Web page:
NASA is looking to cultivate the latest technology for growing food crops in space.
The goal is to grow extra vegetables to supplement the stored foods astronauts eat on space expeditions.
"Fresh foods that the astronauts get from Earth don't have a very long shelf life," said Raymond Wheeler, a plant physiologist at NASA. "They have to consume them relatively quickly."
Wheeler, who has been studying ways to grow crops for deep space travel for more than 30 years, would like astronauts to be able to diversify their diets and add nutrients.
Restocking food from Earth to a spacecraft orbiting in its atmosphere is tough but achievable. However, "if you were to think about going to Mars on a three-year mission, now resupply of fresh foods is just not possible," Wheeler said.
There are obstacles to maintaining crops in the cosmos. The very weak gravity conditions of an orbiting spacecraft make it difficult to water plants and for that water to drain.
"There's no up. There's no down. So you have to contain the water and get it to disperse evenly in the root zone," Wheeler said.
NASA currently has two plant chambers growing crops on the International Space Station, a place where "you are essentially weightless," Wheeler said. One is a dedicated research plant habitat. The other, affectionately called "Veggie," is a source of food that uses LED lighting, but the astronauts must manually inject water into pillows containing clay and fertilizer to hydrate the plants.
Bubbles in space
For decades, the space agency has investigated plant-growing technology, including hydroponics, the process of growing crops in liquid or sand with nutrients but without soil.
Much of the testing so far has been based on the ground. But NASA has awarded several grants to help researchers develop watering systems for growing food crops in space.
In addition to addressing how to water a plant in microgravity, the agency is also looking for solutions to containing water and providing enough oxygen to root systems.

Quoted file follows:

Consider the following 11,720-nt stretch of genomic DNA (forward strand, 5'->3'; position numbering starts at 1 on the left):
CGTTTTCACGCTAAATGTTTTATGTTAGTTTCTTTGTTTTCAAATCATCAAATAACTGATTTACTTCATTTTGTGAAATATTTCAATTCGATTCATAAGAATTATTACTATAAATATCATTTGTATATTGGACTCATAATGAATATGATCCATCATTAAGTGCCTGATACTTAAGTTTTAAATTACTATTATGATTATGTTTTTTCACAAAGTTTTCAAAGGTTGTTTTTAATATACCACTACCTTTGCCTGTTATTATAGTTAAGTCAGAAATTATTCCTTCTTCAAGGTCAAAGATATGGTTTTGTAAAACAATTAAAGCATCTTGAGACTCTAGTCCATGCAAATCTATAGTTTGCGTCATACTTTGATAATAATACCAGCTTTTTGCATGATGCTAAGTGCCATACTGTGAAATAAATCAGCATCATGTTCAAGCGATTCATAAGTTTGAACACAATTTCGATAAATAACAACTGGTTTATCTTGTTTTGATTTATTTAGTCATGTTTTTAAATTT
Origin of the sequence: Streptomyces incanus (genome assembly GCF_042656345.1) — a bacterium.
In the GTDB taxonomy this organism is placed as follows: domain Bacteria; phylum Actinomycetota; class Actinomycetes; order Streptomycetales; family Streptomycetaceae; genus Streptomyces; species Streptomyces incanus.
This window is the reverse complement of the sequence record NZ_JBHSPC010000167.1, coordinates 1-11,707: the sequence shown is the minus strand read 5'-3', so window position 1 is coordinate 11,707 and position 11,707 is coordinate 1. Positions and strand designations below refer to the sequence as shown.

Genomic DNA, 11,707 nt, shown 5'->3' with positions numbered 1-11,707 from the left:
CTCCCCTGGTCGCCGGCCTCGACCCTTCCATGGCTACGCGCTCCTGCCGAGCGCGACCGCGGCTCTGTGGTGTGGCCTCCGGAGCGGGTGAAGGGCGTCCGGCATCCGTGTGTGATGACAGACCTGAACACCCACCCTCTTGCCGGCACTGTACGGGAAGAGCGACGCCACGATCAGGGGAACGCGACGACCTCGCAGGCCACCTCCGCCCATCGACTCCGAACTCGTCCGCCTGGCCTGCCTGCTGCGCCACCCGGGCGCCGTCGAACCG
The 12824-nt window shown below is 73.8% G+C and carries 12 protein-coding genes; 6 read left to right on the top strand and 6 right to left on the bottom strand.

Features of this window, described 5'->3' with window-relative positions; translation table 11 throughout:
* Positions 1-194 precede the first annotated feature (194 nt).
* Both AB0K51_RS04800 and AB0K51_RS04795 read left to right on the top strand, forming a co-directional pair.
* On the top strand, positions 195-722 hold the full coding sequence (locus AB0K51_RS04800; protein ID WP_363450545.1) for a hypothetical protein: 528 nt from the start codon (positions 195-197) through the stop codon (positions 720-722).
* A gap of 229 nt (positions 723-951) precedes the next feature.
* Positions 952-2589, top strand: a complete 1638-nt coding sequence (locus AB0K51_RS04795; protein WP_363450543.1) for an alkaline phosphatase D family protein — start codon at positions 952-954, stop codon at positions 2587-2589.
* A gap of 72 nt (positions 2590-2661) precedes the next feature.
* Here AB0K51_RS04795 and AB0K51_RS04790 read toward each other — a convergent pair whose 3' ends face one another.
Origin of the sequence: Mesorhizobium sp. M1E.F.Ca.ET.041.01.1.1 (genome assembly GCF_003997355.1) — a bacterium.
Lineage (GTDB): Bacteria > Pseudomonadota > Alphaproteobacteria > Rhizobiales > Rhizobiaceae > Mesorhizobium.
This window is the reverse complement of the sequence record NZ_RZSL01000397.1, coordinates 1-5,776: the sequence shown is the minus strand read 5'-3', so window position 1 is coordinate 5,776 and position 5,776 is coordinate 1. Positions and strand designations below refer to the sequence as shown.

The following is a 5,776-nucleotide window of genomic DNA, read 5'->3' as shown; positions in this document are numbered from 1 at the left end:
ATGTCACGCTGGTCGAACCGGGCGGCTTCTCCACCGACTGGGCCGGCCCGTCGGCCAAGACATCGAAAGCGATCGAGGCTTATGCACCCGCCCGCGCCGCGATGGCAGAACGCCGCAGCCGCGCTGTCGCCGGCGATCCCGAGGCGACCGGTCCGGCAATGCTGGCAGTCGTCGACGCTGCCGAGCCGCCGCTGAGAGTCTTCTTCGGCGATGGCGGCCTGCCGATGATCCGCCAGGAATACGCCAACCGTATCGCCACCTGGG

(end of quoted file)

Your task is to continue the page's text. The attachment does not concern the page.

It's currently exploring nanobubble technology, the use of extremely small gas bubbles to supply oxygen.
Unlike traditional air bubbles that float to the top of water and disappear, the much smaller nanobubbles remain in water for a long time, providing oxygen to plant roots.
Nanobubbles are made by introducing gas into water at a high rate using mechanical generators.
Utah State University has partnered with nanobubble technology company Moleaer Inc. on a two-year pilot project funded by a NASA grant. Moleaer is Latin for "tiny air," the company says.
"Irrigation in microgravity is complex. Without gravity, water doesn't drain from plant pots, and this results in plants being overwatered," Bruce Bugbee, of Utah State University, said in a statement.
Bugbee called Moleaer's nanobubble technology a "game-changer" and said it will help overcome irrigation challenges in space.
Warren Russell, co-founder of Moleaer, said that "by using oxygenated nanobubbles, we can address the limitations of growing plants in a microgravity space environment."
On Earth, commercial growers and farmers including San Francisco-based Plenty Inc. rely on Moleaer's nanobubbles to give their crops water and nutrients.
"We use this technology in a wide variety of greenhouses and crops. We do everything from supporting tomatoes, cucumbers and peppers to leafy greens, and outdoor crops, as well," Russell said.
To prepare for space, Moleaer will have to adapt its technology for different conditions, turning its nanobubble generator into "space-ready hardware," Russell said.
"We might have to fabricate our product out of a different type of material, potentially reduce the scale of it," he said.
NASA is also considering four other team concepts for solar plant systems capable of producing food independent of gravity.
"This is our chance to begin to understand what it would be like to grow plants on longer-duration missions," Wheeler said.
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